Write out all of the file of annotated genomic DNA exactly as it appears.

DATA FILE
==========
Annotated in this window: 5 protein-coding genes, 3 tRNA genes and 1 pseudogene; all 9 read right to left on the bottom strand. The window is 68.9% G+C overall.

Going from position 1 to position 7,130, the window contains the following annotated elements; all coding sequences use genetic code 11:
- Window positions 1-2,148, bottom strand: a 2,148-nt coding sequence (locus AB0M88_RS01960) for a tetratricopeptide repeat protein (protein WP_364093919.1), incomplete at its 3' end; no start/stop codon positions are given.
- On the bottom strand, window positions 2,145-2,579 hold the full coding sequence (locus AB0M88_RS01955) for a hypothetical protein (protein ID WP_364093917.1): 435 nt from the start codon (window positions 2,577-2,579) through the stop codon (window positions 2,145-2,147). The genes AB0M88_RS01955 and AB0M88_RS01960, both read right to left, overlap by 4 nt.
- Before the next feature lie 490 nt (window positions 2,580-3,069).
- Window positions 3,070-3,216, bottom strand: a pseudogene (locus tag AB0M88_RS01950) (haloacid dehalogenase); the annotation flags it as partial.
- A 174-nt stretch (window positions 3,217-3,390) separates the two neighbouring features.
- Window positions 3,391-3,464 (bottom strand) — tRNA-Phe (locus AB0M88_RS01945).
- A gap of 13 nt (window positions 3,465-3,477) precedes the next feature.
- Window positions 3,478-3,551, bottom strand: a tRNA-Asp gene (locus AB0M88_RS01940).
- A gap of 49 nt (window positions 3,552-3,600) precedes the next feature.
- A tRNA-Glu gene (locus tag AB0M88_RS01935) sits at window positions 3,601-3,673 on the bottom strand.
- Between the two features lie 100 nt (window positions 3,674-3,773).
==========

Annotated in this window: 5 protein-coding genes, 3 tRNA genes and 1 pseudogene; all 9 read right to left on the bottom strand. The window is 68.9% G+C overall.

Going from position 1 to position 7,130, the window contains the following annotated elements; all coding sequences use genetic code 11:
- Window positions 1-2,148, bottom strand: a 2,148-nt coding sequence (locus AB0M88_RS01960) for a tetratricopeptide repeat protein (protein WP_364093919.1), incomplete at its 3' end; no start/stop codon positions are given.
- On the bottom strand, window positions 2,145-2,579 hold the full coding sequence (locus AB0M88_RS01955) for a hypothetical protein (protein ID WP_364093917.1): 435 nt from the start codon (window positions 2,577-2,579) through the stop codon (window positions 2,145-2,147). The genes AB0M88_RS01955 and AB0M88_RS01960, both read right to left, overlap by 4 nt.
- Before the next feature lie 490 nt (window positions 2,580-3,069).
- Window positions 3,070-3,216, bottom strand: a pseudogene (locus tag AB0M88_RS01950) (haloacid dehalogenase); the annotation flags it as partial.
- A 174-nt stretch (window positions 3,217-3,390) separates the two neighbouring features.
- Window positions 3,391-3,464 (bottom strand) — tRNA-Phe (locus AB0M88_RS01945).
- A gap of 13 nt (window positions 3,465-3,477) precedes the next feature.
- Window positions 3,478-3,551, bottom strand: a tRNA-Asp gene (locus AB0M88_RS01940).
- A gap of 49 nt (window positions 3,552-3,600) precedes the next feature.
- A tRNA-Glu gene (locus tag AB0M88_RS01935) sits at window positions 3,601-3,673 on the bottom strand.
- Between the two features lie 100 nt (window positions 3,674-3,773).